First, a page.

NEW York State Assembly District 30 candidate Steven Raga has made history as the first Filipino-American elected to office in New York State.
On election night, Raga won his race to serve in the state assembly. There are 150 seats in the New York State Assembly that serve two-year terms without term limits.
Raga won against his Republican opponemt Sean Lally in Tuesday night’s (November 8) general election, garnering 57.84% of the votes (10,972 votes), against Lally’s 41.12% of thevotes. The results will not be certified until all ballots are counted as Raga’s district has registered 97.66% of precincts reporting according to unofficial results from the city Board of Elections.
Raga expressed thanks and gratitude to all the support that his campaign received during the past eight months of the historic campaign for an Assembly seat.
In an Election Day post on social media, he described himself as “a kid from Queens who grew up with a single mother, working three jobs while pursuing my education, the overwhelming support from all corners of the district means a lot to me.”
Raga was a former chief of staff of Assemblymember Brian Barnwell of District 30 who announced last April that he won’t be running for reelection. Raga was thrust into the position when he was selected by a committee to determine who would replace Barnwell on the ballot.
Addressing his supporters, Raga praised his campaign team and the volunteers and recalled “being out in the train station stops at 6 a.m. and at bus stops, knocking doors, and figuring out hashtags for future posts.”
“I am very proud of the campaign we ran,” he said. “This is really a team effort, this is a movement and effort that we are going to continue next year and for years to come.”
“This neighborhood means a lot to me,” Raga added as he talked about his family who has called it home for the past few decades. “I look forward to advocating for everyone here, defending our rights and working in partnership with our other forward-thinking legislators to bring more value to all New Yorkers, specially our most vulnerable, and our new immigrants.”
As a candidate, Raga amassed a slew of endorsements from elected officials and community and civic leaders and won his primary race in June. Among those who threw their support were Congresswoman Grace Meng, Congressman Gregory Meeks, State Sen. John Liu and Assemblymembers Ron Kim, Catalina Cruz, and Jessica González-Rojas, who was present to congratulate him on his win.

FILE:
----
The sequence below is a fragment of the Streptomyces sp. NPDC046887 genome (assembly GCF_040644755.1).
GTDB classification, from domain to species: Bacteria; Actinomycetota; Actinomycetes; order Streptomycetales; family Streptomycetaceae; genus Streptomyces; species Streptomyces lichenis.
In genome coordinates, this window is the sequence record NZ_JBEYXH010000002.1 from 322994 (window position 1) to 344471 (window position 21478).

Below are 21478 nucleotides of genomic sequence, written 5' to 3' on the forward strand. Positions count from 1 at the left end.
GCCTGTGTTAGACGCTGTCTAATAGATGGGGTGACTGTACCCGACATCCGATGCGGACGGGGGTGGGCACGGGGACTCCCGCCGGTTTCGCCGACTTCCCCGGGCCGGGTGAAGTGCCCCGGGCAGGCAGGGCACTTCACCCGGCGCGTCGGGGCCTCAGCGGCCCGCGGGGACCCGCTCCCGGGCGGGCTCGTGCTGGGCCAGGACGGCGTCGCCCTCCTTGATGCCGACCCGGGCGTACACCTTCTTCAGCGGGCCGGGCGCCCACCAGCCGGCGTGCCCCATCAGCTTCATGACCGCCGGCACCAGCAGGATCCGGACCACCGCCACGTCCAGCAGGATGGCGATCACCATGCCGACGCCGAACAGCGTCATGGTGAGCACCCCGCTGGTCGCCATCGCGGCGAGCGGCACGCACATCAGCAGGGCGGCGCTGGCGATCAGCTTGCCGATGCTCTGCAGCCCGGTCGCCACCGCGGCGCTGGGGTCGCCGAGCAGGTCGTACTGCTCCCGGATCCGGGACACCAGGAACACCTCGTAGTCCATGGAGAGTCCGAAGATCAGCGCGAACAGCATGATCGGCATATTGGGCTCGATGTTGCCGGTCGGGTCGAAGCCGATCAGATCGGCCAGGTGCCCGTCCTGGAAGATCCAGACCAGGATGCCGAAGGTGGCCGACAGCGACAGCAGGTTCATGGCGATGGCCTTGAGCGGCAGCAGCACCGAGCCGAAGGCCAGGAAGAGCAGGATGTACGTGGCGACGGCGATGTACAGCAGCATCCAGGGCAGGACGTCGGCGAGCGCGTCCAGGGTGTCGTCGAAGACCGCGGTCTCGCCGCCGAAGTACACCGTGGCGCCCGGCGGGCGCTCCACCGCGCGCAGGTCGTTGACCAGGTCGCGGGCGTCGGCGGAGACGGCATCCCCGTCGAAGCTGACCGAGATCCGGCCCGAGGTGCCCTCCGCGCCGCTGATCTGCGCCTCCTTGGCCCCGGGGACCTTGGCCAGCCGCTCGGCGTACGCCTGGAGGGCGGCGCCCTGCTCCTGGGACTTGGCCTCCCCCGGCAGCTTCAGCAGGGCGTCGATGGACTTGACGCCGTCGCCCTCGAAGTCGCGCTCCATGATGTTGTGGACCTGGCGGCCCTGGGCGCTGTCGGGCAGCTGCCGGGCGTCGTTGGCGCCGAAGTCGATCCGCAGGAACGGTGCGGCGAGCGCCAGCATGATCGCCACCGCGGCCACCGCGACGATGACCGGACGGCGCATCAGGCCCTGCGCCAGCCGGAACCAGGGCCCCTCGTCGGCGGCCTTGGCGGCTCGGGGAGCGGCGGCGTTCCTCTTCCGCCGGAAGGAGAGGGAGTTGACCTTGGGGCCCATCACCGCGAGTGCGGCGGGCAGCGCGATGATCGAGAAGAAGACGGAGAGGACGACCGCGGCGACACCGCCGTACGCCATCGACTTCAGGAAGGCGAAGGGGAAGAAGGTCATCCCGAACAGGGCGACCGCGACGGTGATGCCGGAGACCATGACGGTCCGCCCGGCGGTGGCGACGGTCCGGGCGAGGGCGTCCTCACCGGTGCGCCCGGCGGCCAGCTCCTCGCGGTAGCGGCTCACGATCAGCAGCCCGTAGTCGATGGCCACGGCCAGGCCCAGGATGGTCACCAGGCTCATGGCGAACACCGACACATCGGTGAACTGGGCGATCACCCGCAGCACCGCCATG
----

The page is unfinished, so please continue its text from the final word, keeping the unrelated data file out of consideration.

Assembly District 30 has undergone significant change due to redistricting. It currently covers the neighborhoods of Woodside, Maspeth, and Elmhurst, along with parts of Jackson Heights. The district is one of the most diverse in the state and is majority AAPI (Asian Americans and Pacific Islanders).
During the campaign, Raga’s days start with him giving out literature and campaign materials at train stops and then he goes to the poll sites before meeting with community leaders to put campaign events. He then spends six hours knocking on doors and calling voters.
“We’re still putting in the hard work and we’re not taking anything for granted,” he told the Asian Journal in a previous interview. “Although it looks good, we want to make sure that we follow through until the very end and we just want to stay the course.”
Raga was the Executive Director for Woodside on the Move, a social service and advocacy non-profit located in Woodside. Before that, he served as the Northeast Regional Manager of Policy & Advocacy for the Komen Foundation, and before his time in politics, he spent nearly a decade doing non-profit work, including his time as a Senior Strategist Multicultural Leadership for AARP.
He served as Barnwell’s chief of staff for four years. He is also a board member of Queens Pride and the National Federation of Filipino American Associations. Raga is also the founder of Pilipino American Unity for Progress (UniPro).
“From experience, I can tell you issues that everyday residents are facing; I’ve worked with non-profit organizations that are filling vital gaps in providing community resources and services. I was able to develop bonds with so many of my own neighbors while also learning about pertinent legislative issues to Western Queens and the complex relationship between City and State politics,” Raga shared.
Last June when he won the primary, he said he was looking forward to proudly wearing a Barong Tagalog on the floors of the New York State Assembly if he gets elected.
Among his top priorities are combating Asian American hate, coming up with a comprehensive measure to protect both tenants and homeowners, and helping small businesses or any businesses that helped especially during COVID.